He calls you by the preaching of His Word — to repentance and faith in His forgiveness of sins, and to newness of life in Christ Jesus. He calls you, as He called St. Joseph, to live according to His Word within your vocation as a Christian, and within your own particular place here on earth.
Although it is true that neither you, nor your life, nor your future, are in your own hands — for they are in His — it is also the case that He accomplishes His purposes in you and through you, and He cares for others, including His Church on earth, by means of your faithful service.
Here, too, consider the example of St. Joseph, who quietly and quickly obeys the Word of the Lord in caring for his Bride, St. Mary, and for her Son, the Christ Child. Such a task it is, and of such great importance! But the Lord God provides for the Child and His Mother, and He preserves their lives, by the hand of His servant, St. Joseph. He does the same for your neighbor by your hand, as you work and serve according to His Word.
As for St. Joseph, so also for you, His Word directs you in the darkness of night, in the midst of great danger, on paths of real difficulty. The world hates you, as it hates the One whose Name you bear. And the devil himself seeks your life more viciously than any King Herod. In the face of all that, you have only the Word of the Lord to go by, and there are times when, like St. Joseph, you are afraid of the foes who reign so fiercely in the world. The task set before you is too daunting, and yet, it is too important to fail.
But, now, get up and go! Hear and heed the Word that God speaks to you by His Son. Remember that you, and your journey, the outcome of your duties, and your destination, all are in the hands of Him who loves you. God has guarded the Child with His Mother, and so does He guard and keep you. He has been at work through St. Joseph, and He is now at work in you, to will and to do His good pleasure, for you and for your neighbors.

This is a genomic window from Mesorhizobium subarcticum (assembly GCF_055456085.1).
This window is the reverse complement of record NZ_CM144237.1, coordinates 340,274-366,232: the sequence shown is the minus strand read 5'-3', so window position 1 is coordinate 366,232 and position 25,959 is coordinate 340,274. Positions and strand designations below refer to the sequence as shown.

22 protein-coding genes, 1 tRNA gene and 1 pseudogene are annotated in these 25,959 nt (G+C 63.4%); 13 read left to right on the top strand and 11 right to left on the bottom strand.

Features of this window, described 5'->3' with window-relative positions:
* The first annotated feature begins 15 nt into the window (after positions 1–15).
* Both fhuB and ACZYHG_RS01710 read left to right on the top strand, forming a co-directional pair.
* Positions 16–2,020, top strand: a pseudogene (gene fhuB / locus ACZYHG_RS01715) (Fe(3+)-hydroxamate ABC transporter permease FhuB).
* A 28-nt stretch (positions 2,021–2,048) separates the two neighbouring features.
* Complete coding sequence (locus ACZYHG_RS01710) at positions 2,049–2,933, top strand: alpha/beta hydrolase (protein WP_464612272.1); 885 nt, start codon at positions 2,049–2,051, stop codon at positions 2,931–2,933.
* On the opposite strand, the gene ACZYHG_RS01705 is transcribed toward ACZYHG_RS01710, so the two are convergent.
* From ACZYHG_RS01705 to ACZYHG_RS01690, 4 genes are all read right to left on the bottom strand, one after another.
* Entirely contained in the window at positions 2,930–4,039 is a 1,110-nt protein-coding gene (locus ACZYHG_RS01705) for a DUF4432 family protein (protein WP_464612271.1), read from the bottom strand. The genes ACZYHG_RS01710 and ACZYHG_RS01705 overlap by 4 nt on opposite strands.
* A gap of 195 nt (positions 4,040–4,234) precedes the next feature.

The guarantee is in Christ Jesus, who has been crucified for your transgressions, and, yes, has been raised for your justification. Out of Egypt God has called His Son — in order to bring about this great salvation. Rachel, weep no more! For He will surely bring you back from death into life, into the Land of Israel, even into Paradise the blest. This promise is for you and for your children, and for your children’s children and their children yet unborn.
In the Name + of the Father and of the Son and of the Holy Spirit. Amen.
A sword in the hat is better than a foot in your mouth. All the better if it is that double-bladed sword that slices and dices between bone and marrow. But I have always liked to sort things out by thinking out loud with friends and colleagues. And since my opportunities to do so are limited, I figure I can multiply my thinking and sorting here.
Married 28 years, my wife and I have had ten children born to us (six boys, four girls); we have another son and daughter by marriage, a son who went ahead of us to heaven from the womb, four grandchildren and counting. I was ordained in 1996, and have been the pastor of Emmaus since then. I have a Ph.D. in Liturgical Studies from the University of Notre Dame (2003), and an S.T.M. from Concordia Theological Seminary, Fort Wayne, Indiana